|“Search me, O God, and know my heart; |
test me and know my anxious thoughts.
See if there is any offensive way in me,
and lead me in the way everlasting.”
After a long winter of road sand tracked into the house and the build up of dust and grime that hides in the darker days of winter, the time comes for a good spring cleaning. My mother and grandmothers pulled everything out of pantries and cupboards, wiped down walls, and scrubbed floors. They laundered bed linens and window curtains, polished silver and swept away cobwebs.
Similarly, but more strictly, the Jewish people prepare for a full month before Passover by thoroughly cleansing their homes from all “chametz” or leavening products. Just after the Israelites left Egypt and took with them unleavened bread, God prescribed for their celebration in Exodus 12:15 that they were to:
…remove the yeast from your houses, for whoever eats anything with yeast in it from the first day through the seventh must be cut off from Israel.
Even today, Orthodox Jews search for bread crumbs under the cushions of sofas and chairs. They look in the pockets of jackets and slacks and remove every trace of leaven. The kitchen appliances get a complete cleaning. Once they finish cleaning the rooms, no one is allowed to eat in them until the celebration of Passover has ended.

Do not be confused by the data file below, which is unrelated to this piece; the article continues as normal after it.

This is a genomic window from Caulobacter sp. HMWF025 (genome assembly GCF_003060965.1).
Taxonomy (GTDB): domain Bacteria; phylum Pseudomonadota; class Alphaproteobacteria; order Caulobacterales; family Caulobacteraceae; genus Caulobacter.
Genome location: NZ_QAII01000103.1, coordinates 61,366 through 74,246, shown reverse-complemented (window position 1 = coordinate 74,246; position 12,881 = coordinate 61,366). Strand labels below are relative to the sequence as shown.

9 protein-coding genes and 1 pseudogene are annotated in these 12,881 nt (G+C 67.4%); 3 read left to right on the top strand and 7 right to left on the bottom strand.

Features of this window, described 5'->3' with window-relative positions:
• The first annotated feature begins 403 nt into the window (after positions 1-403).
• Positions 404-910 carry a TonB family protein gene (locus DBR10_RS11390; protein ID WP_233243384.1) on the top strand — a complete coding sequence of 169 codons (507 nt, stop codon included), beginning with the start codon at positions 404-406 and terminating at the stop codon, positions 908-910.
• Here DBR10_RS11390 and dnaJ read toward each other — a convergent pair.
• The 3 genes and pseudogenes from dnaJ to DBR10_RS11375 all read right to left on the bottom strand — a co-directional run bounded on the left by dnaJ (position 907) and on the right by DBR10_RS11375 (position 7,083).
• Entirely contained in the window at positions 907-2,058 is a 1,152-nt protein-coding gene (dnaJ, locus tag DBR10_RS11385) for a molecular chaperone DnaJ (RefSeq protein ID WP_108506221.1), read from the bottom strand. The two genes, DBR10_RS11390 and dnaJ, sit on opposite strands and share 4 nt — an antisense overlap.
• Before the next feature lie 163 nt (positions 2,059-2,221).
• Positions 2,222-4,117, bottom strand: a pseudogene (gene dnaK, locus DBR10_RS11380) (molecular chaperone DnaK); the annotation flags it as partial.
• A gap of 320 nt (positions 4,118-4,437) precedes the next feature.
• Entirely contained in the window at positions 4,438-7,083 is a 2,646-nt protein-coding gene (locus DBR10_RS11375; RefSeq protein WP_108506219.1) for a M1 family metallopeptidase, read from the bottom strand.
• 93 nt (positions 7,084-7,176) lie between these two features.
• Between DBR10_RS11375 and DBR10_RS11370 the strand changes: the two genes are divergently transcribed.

Jesus referred to “leaven” as belief in the wrong thinking of the Scribes and Pharisees. The Apostle Paul, referring to sin in believers’ lives in 1 Corinthians 5:7-8 wrote:
Therefore purge out the old leaven, that you may be a new lump, since you truly are unleavened. For indeed Christ, our Passover, was sacrificed for us. Therefore let us keep the feast, not with old leaven, nor with the leaven of malice and wickedness, but with the unleavened bread of sincerity and truth.
The leaven represents to us anything that corrupts and keeps our inner lives from being the temple where the Lord God may dwell through the Holy Spirit. In these days, we need to doggedly search out every trace of sin that would keep us from following Christ with our whole beings.
Puritan writer, John Gibbon preached these words 1:
Do not be a stranger to yourself. Unlock your bosom, and ransack every corner of your heart. Make a diligent search. Feel the pulse of your soul. Don’t let any region of your mind be undiscovered. Watch how the tempter has taken advantage of you in the past. Make these searches daily and compare them to the eternal law of God. These considerations will greatly help in the prevention and cure for the sins which so easily beset us.
|1 From “Puritan Sermons,” by John Gibbon as quoted in Rushing, Richard, editor. Voices from the Past. Carlisle, PA: The Banner of Truth Trust, 2009.|